Thursday, February 27, 2003

I'm listening to John Cale's "Hallelujah", though the CD will have moved on to the next song before I finish this sentence. The CD is a mix of songs I plucked from CDs I brought home from the library. It's sure nice to snag the one song I like from an album.

This is only the second CD I've burned. My first was mainly selected from the sampler CDs that came with CMJ New Music Magazine. It's sure nice to have every song a winner. No more tolerating songs because I can't be bothered to go to the CD player and hit the skip forward button. The songs I like I like better when they're surrounded by other songs that please me. Seems logical that one would like the good songs more if they were surrounded by songs one disliked, the liked song seeming that much better judged by its company. It doesn't seem to work that way for me.

For several years I've been doing essentially the same thing with poetry. As I read a book of poems I keep a stack of placemarks handy. If I read a poem I want to read again I pop in the placemark. I revisit the poem, rereading it until I decide whether I'm done, ready to let it go, or I'm not and I want that poem to be around. It's then I hand copy the poem onto binder paper and add it to a collection that's probably hundreds of pages. There have been a couple occasions I've changed my mind about a poem, upon coming across it in this personal anthology found it unbearable. Mostly I honor what captured me at the time I copied the poem originally. I date each poem when I copy it. I want to be able to look back to 1994 and see what I was reading, what I needed then. My tastes have evolved some but I like the poems I copied out ten years ago, 15 years ago, though I've read them a zillion times. Those couple occasions where I changed my mind radically enough to dread coming across a particular poem I have allowed myself to remove it. Over 15 years I can only recall doing that two times. Pretty good.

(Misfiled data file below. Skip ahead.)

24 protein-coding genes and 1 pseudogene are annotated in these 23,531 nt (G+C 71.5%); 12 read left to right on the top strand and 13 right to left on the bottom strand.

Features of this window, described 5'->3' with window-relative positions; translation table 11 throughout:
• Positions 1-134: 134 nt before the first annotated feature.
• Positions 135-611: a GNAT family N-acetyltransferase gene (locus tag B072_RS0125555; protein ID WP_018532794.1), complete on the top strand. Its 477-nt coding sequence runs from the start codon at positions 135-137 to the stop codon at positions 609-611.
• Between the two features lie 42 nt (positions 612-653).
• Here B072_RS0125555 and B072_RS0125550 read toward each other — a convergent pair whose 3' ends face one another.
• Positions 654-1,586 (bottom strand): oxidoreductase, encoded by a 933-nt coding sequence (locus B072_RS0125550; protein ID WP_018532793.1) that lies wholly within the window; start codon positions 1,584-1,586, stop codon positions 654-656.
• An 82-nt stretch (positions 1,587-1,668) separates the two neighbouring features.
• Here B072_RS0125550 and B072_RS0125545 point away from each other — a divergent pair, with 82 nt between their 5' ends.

I 'spect I'll continue to like these mix CDs as the years go by. "Ra Ti Ra Ti Ra Ti Ray" sings Eddy Grant and his back-up singers.

I began copying out poems to take care of some problems I had with reading poems. I didn't like most of them. When someone would ask me who my favorite poets were I didn't have much of an answer. Even the poets whose work impressed me -- William Carlos Williams, Robert Frost, Walt Whitman -- wrote poems that annoyed me. And annoyance would too often be my main memory. If I were going to know which poets were the poets (of the hundreds cramming the shelves) to whom I wanted to return I had to have a clue. What better than the poem?